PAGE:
February 1, 2015
By Derek Holtom
MJHL Web Correspondent
Sometimes recruiting a quality player involves a bit of luck. Okay ─ make that a LOT of luck in the case of Steinbach Pistons’ stand-out goaltender Nick Deery.
Deery is arguably the best goaltender in the MJHL. But on how earth did a kid from La Crosse, Wis., (located approximately half way between Chicago and Minneapolis) end up in the Automobile City of Manitoba?
A phone call.
“The team I was on in the NAHL, they cut me during the summer, but held onto my rights, and they weren’t trading me anywhere, so I really had no choice (but to look north),” said Deery. “So I called up one of my coaches who knew Paul (Dyck), and that’s how I ended up here.”
The NAHL’s loss was Steinbach’s gain.
Dyck, head coach and general manager of the Pistons, said ever since Deery joined the Pistons last season, he has been a leader.
“Nick came to us last year and we knew he had a lot of potential,” said Dyck. “He’s followed it up this year. The best way to describe Nick is that he stops the pucks that he should and gives us a chance to win hockey games every night.
“He also had tremendous habits in practice, and has brought a lot of leadership from the goaltender position as well.”
And Deery’s stellar play this year has led to committing to the University of Minnesota Duluth Bulldogs, an NCAA Division school, for next season. It’s a hockey institution which has produced many NHL alumni over the years, including Brett Hull, Justin Faulk, and former Portage Terriers star Junior Lessard attended the University of Manitoba, and went on to play pro hockey.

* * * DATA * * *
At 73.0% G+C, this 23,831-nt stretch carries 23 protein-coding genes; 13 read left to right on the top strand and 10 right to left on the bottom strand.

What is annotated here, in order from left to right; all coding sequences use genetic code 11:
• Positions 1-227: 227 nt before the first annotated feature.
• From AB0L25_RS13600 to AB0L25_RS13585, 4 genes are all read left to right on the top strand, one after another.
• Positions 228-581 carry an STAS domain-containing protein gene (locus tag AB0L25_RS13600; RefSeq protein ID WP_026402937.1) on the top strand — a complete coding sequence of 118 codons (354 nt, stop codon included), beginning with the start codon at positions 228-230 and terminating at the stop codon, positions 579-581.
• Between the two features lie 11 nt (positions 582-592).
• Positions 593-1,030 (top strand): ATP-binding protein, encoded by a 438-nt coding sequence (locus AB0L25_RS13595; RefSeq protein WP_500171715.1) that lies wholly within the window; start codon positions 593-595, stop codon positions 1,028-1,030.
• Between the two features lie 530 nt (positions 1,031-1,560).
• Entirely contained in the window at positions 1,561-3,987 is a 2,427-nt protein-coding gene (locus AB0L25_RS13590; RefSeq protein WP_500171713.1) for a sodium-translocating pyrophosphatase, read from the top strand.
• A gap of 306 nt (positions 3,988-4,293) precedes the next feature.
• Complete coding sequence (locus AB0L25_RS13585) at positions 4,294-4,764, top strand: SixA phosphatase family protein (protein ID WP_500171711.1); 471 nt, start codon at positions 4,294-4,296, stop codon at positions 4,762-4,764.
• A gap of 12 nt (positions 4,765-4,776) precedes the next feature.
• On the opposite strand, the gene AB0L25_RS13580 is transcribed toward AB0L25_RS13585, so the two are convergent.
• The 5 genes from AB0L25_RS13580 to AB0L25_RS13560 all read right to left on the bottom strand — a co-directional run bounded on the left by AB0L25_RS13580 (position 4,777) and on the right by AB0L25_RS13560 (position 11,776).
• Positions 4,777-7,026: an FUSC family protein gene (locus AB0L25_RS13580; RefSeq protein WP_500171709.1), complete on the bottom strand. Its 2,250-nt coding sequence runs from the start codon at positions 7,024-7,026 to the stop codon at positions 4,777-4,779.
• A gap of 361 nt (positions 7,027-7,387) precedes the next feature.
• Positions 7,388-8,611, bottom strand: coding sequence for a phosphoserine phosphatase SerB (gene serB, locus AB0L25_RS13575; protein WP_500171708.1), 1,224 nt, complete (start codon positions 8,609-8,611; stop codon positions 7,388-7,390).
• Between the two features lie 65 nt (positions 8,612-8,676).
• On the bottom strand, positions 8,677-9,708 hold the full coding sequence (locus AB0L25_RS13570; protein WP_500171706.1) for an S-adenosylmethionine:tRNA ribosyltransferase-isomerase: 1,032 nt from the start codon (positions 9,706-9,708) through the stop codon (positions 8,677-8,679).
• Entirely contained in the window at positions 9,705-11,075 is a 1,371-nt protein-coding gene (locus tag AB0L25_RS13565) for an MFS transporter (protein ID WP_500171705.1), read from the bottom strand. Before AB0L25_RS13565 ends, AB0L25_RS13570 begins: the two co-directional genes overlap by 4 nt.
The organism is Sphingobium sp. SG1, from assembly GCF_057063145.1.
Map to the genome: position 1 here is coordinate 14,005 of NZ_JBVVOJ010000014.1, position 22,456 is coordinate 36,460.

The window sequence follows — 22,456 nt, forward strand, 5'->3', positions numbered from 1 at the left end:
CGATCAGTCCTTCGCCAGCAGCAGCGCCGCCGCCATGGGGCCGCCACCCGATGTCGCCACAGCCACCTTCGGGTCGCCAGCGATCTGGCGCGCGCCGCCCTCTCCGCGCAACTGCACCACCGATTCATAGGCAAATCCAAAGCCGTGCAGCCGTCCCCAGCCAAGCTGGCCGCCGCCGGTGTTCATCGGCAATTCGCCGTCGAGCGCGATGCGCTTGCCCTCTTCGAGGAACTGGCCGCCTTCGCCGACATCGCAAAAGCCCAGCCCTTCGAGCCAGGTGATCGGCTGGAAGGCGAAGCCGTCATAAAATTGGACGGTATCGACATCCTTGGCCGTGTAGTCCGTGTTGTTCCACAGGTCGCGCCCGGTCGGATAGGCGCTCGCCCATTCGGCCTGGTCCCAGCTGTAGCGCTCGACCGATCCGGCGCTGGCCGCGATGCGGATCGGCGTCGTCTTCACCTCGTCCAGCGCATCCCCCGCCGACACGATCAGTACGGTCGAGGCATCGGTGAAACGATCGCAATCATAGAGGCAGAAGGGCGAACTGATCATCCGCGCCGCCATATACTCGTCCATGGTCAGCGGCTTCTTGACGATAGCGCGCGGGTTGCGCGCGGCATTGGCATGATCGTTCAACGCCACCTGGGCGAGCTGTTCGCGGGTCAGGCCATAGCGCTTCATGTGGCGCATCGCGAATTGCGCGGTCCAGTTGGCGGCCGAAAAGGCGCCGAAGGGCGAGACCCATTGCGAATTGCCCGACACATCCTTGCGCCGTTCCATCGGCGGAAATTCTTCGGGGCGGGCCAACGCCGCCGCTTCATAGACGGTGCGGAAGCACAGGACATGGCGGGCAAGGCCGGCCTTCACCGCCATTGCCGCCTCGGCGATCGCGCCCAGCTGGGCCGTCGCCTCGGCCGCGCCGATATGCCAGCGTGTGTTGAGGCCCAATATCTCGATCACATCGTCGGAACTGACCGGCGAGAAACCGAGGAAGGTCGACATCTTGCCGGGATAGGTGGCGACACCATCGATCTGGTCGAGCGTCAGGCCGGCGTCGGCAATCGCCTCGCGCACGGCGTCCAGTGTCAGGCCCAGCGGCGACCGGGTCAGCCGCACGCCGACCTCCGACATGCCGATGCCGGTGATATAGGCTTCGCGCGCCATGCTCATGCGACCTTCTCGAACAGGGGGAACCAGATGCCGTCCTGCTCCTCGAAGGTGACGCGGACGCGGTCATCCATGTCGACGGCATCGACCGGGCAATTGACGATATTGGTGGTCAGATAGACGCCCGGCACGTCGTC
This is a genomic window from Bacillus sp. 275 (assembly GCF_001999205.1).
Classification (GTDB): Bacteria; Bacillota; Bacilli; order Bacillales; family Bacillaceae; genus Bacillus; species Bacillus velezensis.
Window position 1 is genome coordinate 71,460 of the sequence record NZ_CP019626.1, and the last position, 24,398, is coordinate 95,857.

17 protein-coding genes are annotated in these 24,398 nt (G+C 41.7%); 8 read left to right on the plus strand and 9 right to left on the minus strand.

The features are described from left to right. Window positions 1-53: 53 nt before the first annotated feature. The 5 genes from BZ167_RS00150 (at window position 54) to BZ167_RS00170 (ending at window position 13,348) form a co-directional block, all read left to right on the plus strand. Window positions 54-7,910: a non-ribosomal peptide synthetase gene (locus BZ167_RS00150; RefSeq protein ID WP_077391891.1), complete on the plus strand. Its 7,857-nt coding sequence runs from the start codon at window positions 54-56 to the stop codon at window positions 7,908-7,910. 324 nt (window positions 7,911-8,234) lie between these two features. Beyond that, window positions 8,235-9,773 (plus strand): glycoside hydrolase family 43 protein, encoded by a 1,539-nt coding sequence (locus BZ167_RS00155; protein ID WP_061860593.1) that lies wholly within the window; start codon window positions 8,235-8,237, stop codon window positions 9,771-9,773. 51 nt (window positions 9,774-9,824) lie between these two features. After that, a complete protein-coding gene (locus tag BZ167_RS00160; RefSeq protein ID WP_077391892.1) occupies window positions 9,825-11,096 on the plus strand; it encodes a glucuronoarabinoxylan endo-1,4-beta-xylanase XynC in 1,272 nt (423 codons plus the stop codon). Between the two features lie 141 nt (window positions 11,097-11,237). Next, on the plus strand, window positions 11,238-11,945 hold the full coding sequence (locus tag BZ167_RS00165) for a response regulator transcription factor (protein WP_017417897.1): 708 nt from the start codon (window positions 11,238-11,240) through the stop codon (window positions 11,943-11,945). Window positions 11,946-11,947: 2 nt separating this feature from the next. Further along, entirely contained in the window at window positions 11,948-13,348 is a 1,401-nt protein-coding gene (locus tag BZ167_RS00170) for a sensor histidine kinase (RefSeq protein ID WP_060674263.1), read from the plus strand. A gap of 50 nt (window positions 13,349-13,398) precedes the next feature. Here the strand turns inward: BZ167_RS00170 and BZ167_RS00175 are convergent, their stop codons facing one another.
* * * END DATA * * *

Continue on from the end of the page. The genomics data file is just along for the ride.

“I was really excited – it was a long-time dream and goal, and it came true,” said Deery on his scholarship. “To me it was important that the schooling fit. It just happened to be a school that is close to home, with a good engineering program, which I want to go into. So it was just a perfect for me.”
This year, Deery posted the stats needed to make the jump to the next level.
In 36 starts this year, Deery had the second-best GAA in the league at 2.50 and a save percentage of .911. His three shutouts were also tied for second in the MJHL.
Deery said there was an adjustment period in moving to the MJHL, but once here, he said he couldn’t imagine a better place to play junior hockey.
“If was different, and I wasn’t sure how it would be in my first time playing outside the United States,” he said. “After a month, I absolutely loved it, and this has been one of the best places I’ve played in. This is a great organization, and two years later, I wouldn’t have traded this for anything.”
With his scholarship and future plans set, Deery said there’s only one thing left to do – help drive the Pistons deep into the post season.
“Having the commitment is a big weight off my chest, so now I can focus on helping the team get as far as we can go, and doing everything in my power to help take the team as far as we can go,” he said. “We want to succeed and win a championship.”
That means beating the RBC Cup hosts from Portage, and Deery said he thinks the Pistons can give them a run if they should meet in the playoffs.
“We’ve played them a few times, and if we capitalize on some opportunities we have a good shot,” said Deery. “We hang in there every time we play them, and I think it just comes down to executing the small details, and not making as many mistakes.”